RICHMOND, Va. – Momentum is building to raise the federal minimum wage, and a new analysis shows that working women in Virginia and other states could benefit the most.
Introduced in the U.S. Senate last week, S. 1150 – the Raise the Wage Act –would increase the federal minimum wage to $12 per hour by 2020. The Center for American Progress crunched the numbers, and its director of women’s economic policy, Sarah Jane Glynn, said the center found that 57 percent of those who would receive a raise are working women.
“Women are much more likely to be concentrated in low-wage work than men,” she said, “and oftentimes, these are workers in industries that are heavily female-dominated, like the service industry, food service, retail, child care, sectors like that.”
Glynn said one-third of women workers who would be affected by the increase are mothers. She added that a person working full time at the current minimum wage could earn slightly more than $15,000 a year, below the federal poverty line for a household with any number of children.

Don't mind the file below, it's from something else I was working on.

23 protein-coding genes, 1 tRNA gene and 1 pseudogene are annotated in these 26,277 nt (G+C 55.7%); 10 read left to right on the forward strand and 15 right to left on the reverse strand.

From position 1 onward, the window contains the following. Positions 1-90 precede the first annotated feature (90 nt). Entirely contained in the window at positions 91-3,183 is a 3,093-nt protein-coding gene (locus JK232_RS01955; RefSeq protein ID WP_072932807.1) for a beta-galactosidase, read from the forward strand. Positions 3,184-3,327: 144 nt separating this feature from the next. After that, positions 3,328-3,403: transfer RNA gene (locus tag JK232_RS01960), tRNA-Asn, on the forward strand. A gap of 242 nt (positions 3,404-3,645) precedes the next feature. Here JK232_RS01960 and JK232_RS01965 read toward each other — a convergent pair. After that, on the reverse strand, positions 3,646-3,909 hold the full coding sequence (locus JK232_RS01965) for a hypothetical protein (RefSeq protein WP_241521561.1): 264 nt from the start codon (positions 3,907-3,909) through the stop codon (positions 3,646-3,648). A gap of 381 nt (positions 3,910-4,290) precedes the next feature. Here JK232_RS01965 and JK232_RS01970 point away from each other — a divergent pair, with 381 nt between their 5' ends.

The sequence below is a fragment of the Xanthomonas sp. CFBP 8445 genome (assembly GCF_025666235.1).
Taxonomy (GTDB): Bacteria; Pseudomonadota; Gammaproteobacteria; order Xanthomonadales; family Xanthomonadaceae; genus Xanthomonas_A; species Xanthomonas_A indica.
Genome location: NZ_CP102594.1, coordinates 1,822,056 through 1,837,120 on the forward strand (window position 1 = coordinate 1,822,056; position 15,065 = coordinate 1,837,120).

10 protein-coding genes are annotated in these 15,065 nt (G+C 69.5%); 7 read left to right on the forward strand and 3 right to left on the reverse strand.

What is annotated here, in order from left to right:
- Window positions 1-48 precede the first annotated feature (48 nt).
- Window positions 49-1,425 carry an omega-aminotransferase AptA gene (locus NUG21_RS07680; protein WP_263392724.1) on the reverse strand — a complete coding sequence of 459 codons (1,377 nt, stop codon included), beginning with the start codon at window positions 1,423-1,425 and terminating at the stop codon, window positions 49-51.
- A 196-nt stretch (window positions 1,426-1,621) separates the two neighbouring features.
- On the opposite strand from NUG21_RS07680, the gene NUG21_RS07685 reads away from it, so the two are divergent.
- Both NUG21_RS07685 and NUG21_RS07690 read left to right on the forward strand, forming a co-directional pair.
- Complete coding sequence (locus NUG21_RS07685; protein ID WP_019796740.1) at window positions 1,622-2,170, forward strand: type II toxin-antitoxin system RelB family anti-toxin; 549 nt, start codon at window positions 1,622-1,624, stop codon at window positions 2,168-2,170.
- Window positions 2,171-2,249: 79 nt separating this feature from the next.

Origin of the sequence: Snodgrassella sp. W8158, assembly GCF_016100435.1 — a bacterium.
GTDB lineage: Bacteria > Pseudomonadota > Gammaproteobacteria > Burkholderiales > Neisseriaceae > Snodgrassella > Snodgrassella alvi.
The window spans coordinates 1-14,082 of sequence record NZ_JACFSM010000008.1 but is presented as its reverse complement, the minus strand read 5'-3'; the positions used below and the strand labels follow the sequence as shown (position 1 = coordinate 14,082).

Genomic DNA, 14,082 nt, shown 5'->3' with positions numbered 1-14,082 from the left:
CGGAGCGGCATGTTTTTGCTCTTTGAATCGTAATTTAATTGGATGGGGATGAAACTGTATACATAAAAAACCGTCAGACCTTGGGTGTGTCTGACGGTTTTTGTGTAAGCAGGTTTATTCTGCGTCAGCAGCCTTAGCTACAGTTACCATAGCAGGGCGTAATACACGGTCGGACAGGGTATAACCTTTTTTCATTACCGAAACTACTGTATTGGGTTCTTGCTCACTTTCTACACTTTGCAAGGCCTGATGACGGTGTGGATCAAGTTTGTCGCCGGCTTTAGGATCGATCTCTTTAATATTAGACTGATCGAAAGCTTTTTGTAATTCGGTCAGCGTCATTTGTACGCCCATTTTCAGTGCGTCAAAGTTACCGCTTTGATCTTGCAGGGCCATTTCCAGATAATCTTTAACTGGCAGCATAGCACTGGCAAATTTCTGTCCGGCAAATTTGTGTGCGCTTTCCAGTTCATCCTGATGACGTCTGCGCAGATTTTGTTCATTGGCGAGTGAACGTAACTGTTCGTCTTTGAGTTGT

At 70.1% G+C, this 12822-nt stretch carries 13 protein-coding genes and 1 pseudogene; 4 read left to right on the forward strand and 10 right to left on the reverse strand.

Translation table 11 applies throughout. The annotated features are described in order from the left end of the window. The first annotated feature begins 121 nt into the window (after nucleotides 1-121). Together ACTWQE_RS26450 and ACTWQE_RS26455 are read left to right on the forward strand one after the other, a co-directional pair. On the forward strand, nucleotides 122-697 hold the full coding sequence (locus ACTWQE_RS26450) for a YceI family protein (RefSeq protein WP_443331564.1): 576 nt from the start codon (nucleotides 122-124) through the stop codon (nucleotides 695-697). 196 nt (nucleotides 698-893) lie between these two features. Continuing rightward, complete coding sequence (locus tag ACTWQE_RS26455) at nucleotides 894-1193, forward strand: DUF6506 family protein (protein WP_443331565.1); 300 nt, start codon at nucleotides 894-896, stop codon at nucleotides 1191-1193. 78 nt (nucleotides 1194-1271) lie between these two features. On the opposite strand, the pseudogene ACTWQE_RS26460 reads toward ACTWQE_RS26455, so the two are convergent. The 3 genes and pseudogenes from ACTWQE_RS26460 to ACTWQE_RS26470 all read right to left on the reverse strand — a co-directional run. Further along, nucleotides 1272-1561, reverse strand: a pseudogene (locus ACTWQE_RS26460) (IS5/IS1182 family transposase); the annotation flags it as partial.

“These are adults, these are parents, these are people who are still having to rely on public benefits because they are below the poverty line even though they are working full time,” she said. “That really does highlight the fact that we need to do something. This is an untenable situation.”
According to David Cooper, senior economic analyst for the Economic Policy Institute, Virginia has room to raise the minimum wage without causing economic problems. As of now, the state minimum is the same as the federal minimum, and Cooper said typical low-end wages in Virginia could easily go up without making the state at all unusual.
“Low wages in Virginia are also sort of middle of the pack,” he said, “the 24th highest in the country, kind of right in the middle of the pack.”
Opponents of raising the minimum wage argue that it would increase unemployment for lower-skilled workers, but Glynn countered that past increases have raised earnings and reduced poverty without leading to job losses.